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A healthy nutraceutical market

Consumers who are becoming more health conscious, more proactive about their well-being and more aware of healthy habits are helping drive a prosperous nutraceutical market.

Globally, consumers are shifting toward alternative therapies and preventative care and are spending hundreds of billions of dollars on products that, by definition, provide nutritional benefits, boost physical performance or prevent diseases. 

Nutraceuticals – a word that derives its name from a combination of ‘nutrition’ and ‘pharmaceutical’ – come in the form of capsules, tablets, liquids and powders. Popular products are vitamins, probiotics, minerals, fibers, energy drinks juices, sports drinks and protein powder. While much of the market demand is from foods, beverages and dietary supplements, there is a growing market for herbal shampoos and creams enriched with vitamins and minerals. 

It’s an industry that reached $285bn USD in 2016, and those involved in it say the nutraceutical market is increasingly competitive and one that doesn’t mind spending money on labels and packaging to help them stand out on shelves. 

All about the flash
Because nutraceutical brands are so ambitious, they provide label converters with the opportunity to get creative. Like most sectors, nutraceutical brands rely on shelf appeal to grab shoppers’ attention and are looking for ways to stand out from their competition. A common way of doing that is metallic foils, bright colors and inviting textures. 

As Ramon Fernandez, owner of ProLabel in Miami, Florida says of nutraceutical labels: ‘The flashier the better.’ 

Brands, who are putting forth an organic brand identity, tend to veer for a more matte, natural label look, Fernandez adds. 

Fernandez operates a digital-only print shop, producing labels on two Xeikon presses and a Domino press. When running some nutraceutical label jobs on his digital assets, ProLabels uses a metallized BOPP material to achieve a foiled look without a foil station. 

Sheetlabels.com owner Adam Gray, much like Fernandez, often opts for silver BOPP for nutraceutical labels to avoid a cold foil station, saying: ‘It’s a faster and better value for our customers. It’s one less step in the process, it’s less cumbersome to deal with on the production side.’ 

Gray, based in Glens Falls, New York, says color is an important factor to nutraceutical brands: ‘Typically, these customers are looking for bright colors. Saturation is very important. CMYK is acceptable and these customers like to experiment with blending colors and layering images. White ink in certain circumstances can make the images pop.’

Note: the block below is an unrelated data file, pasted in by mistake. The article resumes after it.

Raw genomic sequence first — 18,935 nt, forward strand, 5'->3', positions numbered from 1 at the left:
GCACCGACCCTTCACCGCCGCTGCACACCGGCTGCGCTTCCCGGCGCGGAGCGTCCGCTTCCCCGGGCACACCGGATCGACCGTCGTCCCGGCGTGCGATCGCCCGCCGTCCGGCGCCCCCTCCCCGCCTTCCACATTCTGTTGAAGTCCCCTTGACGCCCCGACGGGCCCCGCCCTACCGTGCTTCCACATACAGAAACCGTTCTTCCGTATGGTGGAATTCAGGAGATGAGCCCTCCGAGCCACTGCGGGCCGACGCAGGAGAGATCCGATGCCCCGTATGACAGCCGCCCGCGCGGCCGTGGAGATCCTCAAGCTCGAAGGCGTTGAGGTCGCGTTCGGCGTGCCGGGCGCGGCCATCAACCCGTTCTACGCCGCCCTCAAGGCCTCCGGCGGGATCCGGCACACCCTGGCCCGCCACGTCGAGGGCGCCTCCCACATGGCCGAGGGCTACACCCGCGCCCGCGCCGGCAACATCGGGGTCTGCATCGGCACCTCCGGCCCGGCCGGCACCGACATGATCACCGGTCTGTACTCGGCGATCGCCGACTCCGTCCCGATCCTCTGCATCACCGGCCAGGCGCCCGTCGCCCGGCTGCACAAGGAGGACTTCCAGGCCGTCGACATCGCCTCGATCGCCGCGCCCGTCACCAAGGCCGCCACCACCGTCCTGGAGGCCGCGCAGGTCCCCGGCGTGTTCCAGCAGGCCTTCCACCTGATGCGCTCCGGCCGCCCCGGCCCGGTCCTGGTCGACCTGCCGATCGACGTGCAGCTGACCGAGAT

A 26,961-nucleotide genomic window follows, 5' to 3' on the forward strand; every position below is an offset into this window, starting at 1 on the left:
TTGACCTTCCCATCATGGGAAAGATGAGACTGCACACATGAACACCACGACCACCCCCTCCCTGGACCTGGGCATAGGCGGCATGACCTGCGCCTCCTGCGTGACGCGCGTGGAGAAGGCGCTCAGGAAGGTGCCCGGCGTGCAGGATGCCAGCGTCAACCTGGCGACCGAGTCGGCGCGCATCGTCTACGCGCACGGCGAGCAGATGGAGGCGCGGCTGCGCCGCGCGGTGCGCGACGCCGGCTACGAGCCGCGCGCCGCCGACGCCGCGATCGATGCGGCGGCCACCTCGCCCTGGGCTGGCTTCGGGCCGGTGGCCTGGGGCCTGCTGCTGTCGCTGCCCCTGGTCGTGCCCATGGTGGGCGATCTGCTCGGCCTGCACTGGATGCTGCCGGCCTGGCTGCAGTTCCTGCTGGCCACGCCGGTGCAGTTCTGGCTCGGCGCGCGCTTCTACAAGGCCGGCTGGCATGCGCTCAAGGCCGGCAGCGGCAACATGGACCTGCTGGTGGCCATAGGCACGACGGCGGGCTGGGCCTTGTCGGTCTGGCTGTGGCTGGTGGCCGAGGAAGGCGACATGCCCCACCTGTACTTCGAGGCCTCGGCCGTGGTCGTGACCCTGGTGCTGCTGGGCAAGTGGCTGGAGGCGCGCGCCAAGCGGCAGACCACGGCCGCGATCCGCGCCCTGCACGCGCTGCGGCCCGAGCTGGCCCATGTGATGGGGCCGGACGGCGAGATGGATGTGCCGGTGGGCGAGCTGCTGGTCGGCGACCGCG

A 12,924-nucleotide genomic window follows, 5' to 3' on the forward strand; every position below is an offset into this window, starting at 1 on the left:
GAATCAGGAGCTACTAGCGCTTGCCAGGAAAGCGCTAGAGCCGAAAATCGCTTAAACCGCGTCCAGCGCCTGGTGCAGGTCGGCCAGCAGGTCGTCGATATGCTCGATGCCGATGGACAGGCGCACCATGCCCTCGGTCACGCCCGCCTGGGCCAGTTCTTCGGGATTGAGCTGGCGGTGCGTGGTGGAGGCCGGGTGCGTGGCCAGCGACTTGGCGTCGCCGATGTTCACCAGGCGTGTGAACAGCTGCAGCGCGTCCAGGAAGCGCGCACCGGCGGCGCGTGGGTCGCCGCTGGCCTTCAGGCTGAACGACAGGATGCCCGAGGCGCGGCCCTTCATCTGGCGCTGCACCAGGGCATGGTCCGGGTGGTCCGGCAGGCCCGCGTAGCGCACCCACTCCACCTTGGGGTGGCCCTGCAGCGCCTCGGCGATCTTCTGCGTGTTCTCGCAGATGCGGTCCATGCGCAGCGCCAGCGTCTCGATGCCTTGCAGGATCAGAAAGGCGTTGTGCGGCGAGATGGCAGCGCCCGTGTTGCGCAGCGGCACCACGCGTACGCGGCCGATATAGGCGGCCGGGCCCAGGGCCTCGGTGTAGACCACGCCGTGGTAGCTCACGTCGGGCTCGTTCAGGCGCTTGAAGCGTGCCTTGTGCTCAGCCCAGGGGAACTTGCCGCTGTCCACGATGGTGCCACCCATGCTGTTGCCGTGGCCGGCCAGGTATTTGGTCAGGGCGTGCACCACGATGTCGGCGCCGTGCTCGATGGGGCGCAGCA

Oklahoma City’s Regency Labels has carved a 10-year-old niche in nutraceutical labels and flexible packaging. The company began exploring this arena when, according to Regency Labels president Kenneth Green, the owner who was a fitness devotee the time, handed his sales team a list of companies, a few sample labels and said: ‘I think we can do this.’ 

Today, nutraceuticals make up about 80 percent of the work produced at Regency Labels. The company serves clients of a wide range in size, from new start-ups to well-established brands. The majority of the nutraceutical labels produced at Regency are printed on its Mark Andy and Omet flexographic presses, and most companies want seven or more colors. 

Right now, holographic labels are en vogue, Green reports, and the company sources holographic label materials from Avery Dennison. ‘It produces really well, and everybody likes it. We don’t change what’s working,’ said Rebecca Wixom, a sales representative at Regency Labels. 

New flavors, more labels 
The global nutraceuticals sector will continue to grow and reach $578.23bn USD by 2025, growing at a compound annual growth rate of 8.8 percent, according to a report from Grand View Research. 

North America is expected to dominate the global nutraceuticals market in terms of demand over the forecast period. 

The report, released in December, notes that there is rising demand for dietary supplements from Brazil, China and India. Furthermore, Grand View Research found that the Asia-Pacific region is growing at the fastest rate – 9.9 percent through 2025 – thanks in large part to rapid growth market in China, Japan and India. 

Green says anytime a nutraceutical product is featured on popular television programs, he sees a surge in new labels. ‘They all hop on it,’ he says. 

As the market for nutraceuticals expands, so do the flavors and varieties. Digital printing also makes economic sense for many of these nutraceutical brands looking for small run sizes to experiment with new flavors. 

‘There seems to be an increased demand of season or varietal flavors,’ Gray says. ‘These brands often do flavor or version changes multiple times a year in order to stay competitive. I think that’s driving some of the demand and causing a spike in volume. In order for those brands to stay competitive on the shelf they have to rotate flavors to keep consumers interested over a long period of time.’ 

That’s good news for label converters playing in this market.

ABOUT THE AUTHOR

Chelsea McDougall is North America editor for Labels & Labeling.

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